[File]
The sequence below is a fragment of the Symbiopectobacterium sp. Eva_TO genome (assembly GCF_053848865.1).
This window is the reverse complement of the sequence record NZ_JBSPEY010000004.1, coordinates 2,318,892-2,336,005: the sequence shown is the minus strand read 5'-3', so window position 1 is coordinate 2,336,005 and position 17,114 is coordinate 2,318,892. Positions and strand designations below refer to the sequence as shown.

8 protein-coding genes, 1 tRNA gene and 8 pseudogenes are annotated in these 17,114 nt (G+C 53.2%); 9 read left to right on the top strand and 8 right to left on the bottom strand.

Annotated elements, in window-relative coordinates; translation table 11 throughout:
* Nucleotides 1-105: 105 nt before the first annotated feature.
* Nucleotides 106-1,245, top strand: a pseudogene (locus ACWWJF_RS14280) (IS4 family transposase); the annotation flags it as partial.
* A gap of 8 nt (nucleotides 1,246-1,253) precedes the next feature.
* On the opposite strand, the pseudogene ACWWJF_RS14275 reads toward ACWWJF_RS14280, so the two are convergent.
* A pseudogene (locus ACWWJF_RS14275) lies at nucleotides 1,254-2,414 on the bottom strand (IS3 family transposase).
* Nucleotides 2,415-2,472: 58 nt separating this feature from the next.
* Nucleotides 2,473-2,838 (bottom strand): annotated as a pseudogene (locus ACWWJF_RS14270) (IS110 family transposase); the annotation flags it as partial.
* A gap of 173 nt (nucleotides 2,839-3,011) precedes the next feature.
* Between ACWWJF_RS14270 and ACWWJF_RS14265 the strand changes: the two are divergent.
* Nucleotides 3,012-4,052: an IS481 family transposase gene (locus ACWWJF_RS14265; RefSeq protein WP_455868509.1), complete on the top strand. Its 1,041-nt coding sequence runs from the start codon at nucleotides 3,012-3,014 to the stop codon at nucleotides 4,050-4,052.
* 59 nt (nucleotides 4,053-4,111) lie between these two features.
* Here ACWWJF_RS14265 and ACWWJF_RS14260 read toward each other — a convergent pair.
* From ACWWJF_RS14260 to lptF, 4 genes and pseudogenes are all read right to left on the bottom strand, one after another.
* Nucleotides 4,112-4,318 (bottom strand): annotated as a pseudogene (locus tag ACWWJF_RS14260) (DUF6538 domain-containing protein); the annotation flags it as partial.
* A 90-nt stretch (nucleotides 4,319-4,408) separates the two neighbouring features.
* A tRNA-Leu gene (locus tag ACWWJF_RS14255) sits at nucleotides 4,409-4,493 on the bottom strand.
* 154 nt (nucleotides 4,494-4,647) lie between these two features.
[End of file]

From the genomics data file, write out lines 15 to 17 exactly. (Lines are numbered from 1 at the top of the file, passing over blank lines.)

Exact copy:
* 59 nt (nucleotides 4,053-4,111) lie between these two features.
* Here ACWWJF_RS14265 and ACWWJF_RS14260 read toward each other — a convergent pair.
* From ACWWJF_RS14260 to lptF, 4 genes and pseudogenes are all read right to left on the bottom strand, one after another.